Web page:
Bass, Christianity After Religion


Diana Butler Bass, Christianity After Religion: The End of Church and the Birth of a New Spiritual Awakening. Harper One, 2012.

Referenced in: Church Leadership Philosophical Foundations, Missional Summary

In this fascinating look at the religious landscape of American culture, Bass draws on research and visits with hundreds of Christian groups, arguing that we now face the end of Christianity as we know it.

  • Since 1960, the number of Americans claiming belief in God went from a “most emphatic” 97 percent to 71 percent — a 26 point drop. (45)
  • Only 20 percent of the population attend church each weekend. (62)
  • Roughly 44 percent of Americans have left their childhood faith in favor of another denomination or religion or by dropping any religious affiliation at all. (59)
  • By 2010, in a stunning change, America’s third largest religious group — and one of its youngest — is “unaffiliated,” an independently minded group, with no single issue, theology, or view of God. (46)
  • In 2008 a survey of generational views of Scripture found that 86 percent of younger Americans think the Bible, the Quran, and the Book of Mormon “offer the same spiritual truths” as compared to only 33 percent of adults over 64. (58)

Certainly for most Christians these developments are anxiety producing, causing some to “shake their heads, warning against the devil appearing as an angel of light, decrying how easy it is to fall into heresy, and how the evil one roams about tempting God’s children.” (4) But Bass believes this anxiety may also portend a significant progression of Christian faith.

Strange as it may seem in this time of cultural anxiety, economic near collapse, terrorist fear, political violence, environmental crisis, and partisan anger, I believe that the United States (and not only the United States) is caught up in the throes of a spiritual awakening, a period of sustained religious and political transformation during which our ways of seeing the world, understanding ourselves, and expressing faith are being, to borrow a phrase, “born again.” Indeed, the shifts around religion contribute to the anxiety, even as anxiety gives rise to new sorts of understandings of God and the spiritual life. Fear and confusion signal change. This transformation is what some hope will be a “Great Turning” toward a global community based on shared human connection, dedicated to the care of our planet, committed to justice and equality, that seeks to raise hundreds of millions from poverty, violence, and oppression. (6)

In short, “the “rejection of religion is also hope for the future of faith communities.” (26) Bass goes so far as to call this the Fourth Great Awakening, with the same magnitude of the First, Second, and Third that preceded it. Churches that wish to live into this awakening, she says, must rekindle three spiritual practices:

  1. Belonging, Relational Community
  2. Behaving, Intentional Practice
  3. Believing, Experiential Belief

In this section, many will find echoes of Bass’s three earlier works that offer suggestions for revitalizing mainline Protestant congregations.

The chief value of Bass may not be her prescriptions and suggestions, which for those other than progressive Protestants may not go far enough, but her insightful analysis, and refreshing hopefulness.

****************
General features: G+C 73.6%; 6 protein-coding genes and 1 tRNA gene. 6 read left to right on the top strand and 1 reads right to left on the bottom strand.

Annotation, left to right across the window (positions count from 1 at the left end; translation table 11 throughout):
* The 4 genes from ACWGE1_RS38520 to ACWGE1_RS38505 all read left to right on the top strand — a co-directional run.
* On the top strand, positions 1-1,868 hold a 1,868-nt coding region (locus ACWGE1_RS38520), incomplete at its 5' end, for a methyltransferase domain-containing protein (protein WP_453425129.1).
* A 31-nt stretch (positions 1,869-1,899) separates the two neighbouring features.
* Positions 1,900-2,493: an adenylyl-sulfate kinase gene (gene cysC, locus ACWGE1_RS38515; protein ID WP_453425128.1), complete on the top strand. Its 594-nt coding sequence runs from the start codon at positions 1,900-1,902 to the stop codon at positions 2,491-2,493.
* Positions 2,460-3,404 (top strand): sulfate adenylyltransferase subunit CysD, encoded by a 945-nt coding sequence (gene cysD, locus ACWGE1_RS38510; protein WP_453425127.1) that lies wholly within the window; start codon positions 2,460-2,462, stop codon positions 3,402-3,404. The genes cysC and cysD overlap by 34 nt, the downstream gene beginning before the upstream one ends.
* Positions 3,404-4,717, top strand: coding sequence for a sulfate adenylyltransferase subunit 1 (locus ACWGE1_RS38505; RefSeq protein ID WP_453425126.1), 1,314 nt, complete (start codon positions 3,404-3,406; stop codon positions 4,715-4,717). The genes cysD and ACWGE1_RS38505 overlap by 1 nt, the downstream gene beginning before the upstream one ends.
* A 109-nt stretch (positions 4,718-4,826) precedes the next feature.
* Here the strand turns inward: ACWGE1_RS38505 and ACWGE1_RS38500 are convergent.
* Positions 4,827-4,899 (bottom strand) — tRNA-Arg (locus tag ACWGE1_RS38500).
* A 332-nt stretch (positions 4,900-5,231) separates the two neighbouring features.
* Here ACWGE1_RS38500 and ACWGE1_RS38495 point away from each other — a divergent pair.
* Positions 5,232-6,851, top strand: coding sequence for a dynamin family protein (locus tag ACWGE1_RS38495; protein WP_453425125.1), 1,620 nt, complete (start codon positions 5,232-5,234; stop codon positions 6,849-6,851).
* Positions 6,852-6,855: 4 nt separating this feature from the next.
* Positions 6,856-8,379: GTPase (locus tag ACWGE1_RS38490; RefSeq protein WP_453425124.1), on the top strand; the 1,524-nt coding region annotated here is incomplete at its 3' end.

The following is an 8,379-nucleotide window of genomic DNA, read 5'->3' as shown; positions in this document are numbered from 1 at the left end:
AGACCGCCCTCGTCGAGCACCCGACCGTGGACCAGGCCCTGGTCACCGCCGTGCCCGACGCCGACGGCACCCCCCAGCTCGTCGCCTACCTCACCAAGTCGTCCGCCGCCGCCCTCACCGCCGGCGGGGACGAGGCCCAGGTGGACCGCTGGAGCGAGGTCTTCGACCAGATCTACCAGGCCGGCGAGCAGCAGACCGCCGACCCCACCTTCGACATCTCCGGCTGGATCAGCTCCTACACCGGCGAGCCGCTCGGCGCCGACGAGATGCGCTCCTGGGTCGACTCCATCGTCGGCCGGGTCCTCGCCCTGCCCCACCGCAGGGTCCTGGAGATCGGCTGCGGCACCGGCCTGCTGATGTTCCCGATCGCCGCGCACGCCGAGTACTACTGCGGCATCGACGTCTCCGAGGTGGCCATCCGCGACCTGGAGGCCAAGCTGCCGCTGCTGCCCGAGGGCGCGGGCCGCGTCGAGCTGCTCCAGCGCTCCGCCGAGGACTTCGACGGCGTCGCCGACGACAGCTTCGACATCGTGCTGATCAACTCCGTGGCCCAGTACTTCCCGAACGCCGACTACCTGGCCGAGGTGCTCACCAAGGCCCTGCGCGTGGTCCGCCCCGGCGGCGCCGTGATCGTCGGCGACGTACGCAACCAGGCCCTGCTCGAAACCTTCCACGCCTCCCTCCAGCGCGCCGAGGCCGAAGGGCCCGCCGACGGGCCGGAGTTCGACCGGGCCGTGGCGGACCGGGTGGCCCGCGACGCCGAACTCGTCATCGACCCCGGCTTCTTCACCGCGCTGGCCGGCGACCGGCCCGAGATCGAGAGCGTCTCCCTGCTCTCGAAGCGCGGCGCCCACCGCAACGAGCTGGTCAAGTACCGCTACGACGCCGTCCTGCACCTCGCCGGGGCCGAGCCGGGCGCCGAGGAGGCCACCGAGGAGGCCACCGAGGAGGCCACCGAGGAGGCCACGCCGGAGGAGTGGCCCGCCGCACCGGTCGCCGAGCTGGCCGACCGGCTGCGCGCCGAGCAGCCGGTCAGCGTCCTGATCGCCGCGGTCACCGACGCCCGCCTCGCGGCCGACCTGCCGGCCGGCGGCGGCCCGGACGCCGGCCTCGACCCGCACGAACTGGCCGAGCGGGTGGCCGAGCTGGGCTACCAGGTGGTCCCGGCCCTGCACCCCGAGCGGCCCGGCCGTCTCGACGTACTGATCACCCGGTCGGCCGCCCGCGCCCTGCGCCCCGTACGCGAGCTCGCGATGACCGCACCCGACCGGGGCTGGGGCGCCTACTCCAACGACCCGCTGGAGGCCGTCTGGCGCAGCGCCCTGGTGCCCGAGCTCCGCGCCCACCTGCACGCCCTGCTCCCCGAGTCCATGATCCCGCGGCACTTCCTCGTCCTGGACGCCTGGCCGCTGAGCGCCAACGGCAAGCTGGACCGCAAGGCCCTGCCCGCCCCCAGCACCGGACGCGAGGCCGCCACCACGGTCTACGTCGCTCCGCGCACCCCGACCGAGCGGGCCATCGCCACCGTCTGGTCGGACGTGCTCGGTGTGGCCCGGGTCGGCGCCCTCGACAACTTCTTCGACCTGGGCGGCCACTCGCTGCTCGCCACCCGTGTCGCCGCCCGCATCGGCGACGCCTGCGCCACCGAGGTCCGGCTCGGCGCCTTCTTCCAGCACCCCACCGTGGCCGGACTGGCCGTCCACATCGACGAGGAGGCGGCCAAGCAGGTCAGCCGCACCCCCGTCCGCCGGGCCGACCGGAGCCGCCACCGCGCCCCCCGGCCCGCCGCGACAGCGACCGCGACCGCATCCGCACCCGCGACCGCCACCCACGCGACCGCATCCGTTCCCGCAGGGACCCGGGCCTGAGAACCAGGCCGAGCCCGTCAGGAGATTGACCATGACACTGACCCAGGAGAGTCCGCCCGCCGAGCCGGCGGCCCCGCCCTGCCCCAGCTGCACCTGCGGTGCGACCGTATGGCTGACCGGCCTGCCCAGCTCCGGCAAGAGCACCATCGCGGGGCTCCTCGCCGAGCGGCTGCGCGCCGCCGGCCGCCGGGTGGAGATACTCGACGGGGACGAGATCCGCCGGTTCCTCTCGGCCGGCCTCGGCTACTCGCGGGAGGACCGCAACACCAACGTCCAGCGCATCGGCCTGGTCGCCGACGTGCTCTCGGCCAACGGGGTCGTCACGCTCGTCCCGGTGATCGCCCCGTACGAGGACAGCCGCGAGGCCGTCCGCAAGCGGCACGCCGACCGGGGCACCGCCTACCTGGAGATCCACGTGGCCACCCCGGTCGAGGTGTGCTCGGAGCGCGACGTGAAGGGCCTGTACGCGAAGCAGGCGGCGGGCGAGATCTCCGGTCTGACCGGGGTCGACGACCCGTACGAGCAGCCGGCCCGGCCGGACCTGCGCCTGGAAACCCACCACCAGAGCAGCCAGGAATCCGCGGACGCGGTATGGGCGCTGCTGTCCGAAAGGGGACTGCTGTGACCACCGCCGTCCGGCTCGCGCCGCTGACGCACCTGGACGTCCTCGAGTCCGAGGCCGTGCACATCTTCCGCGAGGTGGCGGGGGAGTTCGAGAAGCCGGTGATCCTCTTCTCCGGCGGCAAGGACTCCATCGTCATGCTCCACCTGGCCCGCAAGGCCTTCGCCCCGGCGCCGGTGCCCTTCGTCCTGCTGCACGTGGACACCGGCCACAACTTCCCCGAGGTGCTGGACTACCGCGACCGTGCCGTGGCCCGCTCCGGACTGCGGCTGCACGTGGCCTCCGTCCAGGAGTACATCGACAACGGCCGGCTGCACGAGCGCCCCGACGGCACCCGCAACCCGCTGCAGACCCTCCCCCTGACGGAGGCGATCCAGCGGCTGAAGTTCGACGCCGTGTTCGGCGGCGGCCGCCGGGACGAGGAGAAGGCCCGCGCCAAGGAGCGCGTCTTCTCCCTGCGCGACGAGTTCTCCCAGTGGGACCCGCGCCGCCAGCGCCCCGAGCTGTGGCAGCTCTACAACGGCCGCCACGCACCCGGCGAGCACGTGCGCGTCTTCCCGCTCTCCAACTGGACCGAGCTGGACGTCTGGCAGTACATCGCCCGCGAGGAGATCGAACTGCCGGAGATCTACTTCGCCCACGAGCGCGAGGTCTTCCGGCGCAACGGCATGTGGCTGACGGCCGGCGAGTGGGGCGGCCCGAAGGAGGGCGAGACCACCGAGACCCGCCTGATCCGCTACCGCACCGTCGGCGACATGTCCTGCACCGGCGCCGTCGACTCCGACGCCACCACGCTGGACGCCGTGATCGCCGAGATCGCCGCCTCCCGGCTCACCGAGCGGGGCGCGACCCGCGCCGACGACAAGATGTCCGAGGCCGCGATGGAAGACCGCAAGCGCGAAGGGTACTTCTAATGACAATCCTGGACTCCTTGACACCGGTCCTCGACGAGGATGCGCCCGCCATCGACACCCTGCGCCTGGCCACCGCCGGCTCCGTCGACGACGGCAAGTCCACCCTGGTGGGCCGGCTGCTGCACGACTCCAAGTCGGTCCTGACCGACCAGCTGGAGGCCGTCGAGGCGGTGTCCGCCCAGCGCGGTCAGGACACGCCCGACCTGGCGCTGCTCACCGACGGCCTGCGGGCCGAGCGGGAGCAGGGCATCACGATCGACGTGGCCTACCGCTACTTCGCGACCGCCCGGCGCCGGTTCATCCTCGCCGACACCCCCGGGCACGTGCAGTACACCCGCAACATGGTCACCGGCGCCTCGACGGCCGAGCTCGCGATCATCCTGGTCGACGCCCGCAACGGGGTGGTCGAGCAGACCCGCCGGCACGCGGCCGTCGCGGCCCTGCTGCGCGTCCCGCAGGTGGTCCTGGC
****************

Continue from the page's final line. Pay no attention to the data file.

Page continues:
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From the Publisher

The data is clear: religious affiliation is plummeting across the breadth of Christian denominations. And yet interest in “spirituality” is on the rise. So what is behind the sea of change in American religion? With the same comprehensive research and insider reporting that made Christianity for the Rest of Us an indispensable guide to cultivating thriving churches, Diana Butler Bass offers a fresh interpretation of the “spiritual but not religious” trend.

Bass—who has spent her career teaching the history, culture, and politics of religion, and engaging church communities across the nation—brings forth her deep knowledge of the latest national studies and polls, along with her own groundbreaking analysis, as she seeks to fully comprehend the decline in Christian attendance and affiliation that started decades ago—and has increased exponentially in recent years.

Some contend that we’re undergoing yet another evangelical revival; others suggest that Christian belief and practice is eroding entirely as traditional forms of faith are replaced by new ethical, and religious, choices. But Bass argues compellingly that we are, instead, at a critical stage in a completely new spiritual awakening, a vast interreligious progression toward individual and cultural transformation, and a wholly new kind of postreligious faith.

Offering direction and hope to individuals and churches, Christianity After Religion is Bass’s call to approach faith with a newfound freedom that is both life-giving and service driven. And it is a hope-filled plea to see and participate in creating a fresh, vital, contemporary way of faith that stays true to the real message of Jesus.

About the Author

Diana Butler Bass is a blogger for The Huffington Post and a regular commentator on religion, politics, and culture for such media as USA Today, Time, Newsweek, The Washington Post, CNN, FOX, PBS, and NPR. Her previous books include A People’s History of Christianity and Christianity for the Rest of Us. Bass holds a Ph.D. in religious studies from Duke University and has served on the faculty at the University of California at Santa Barbara and Rhodes College, and is a fellow at Seabury-Western Theological Seminary. She speaks regularly at churches, retreats, and workshops across the country and lives in Alexandria, Virginia.

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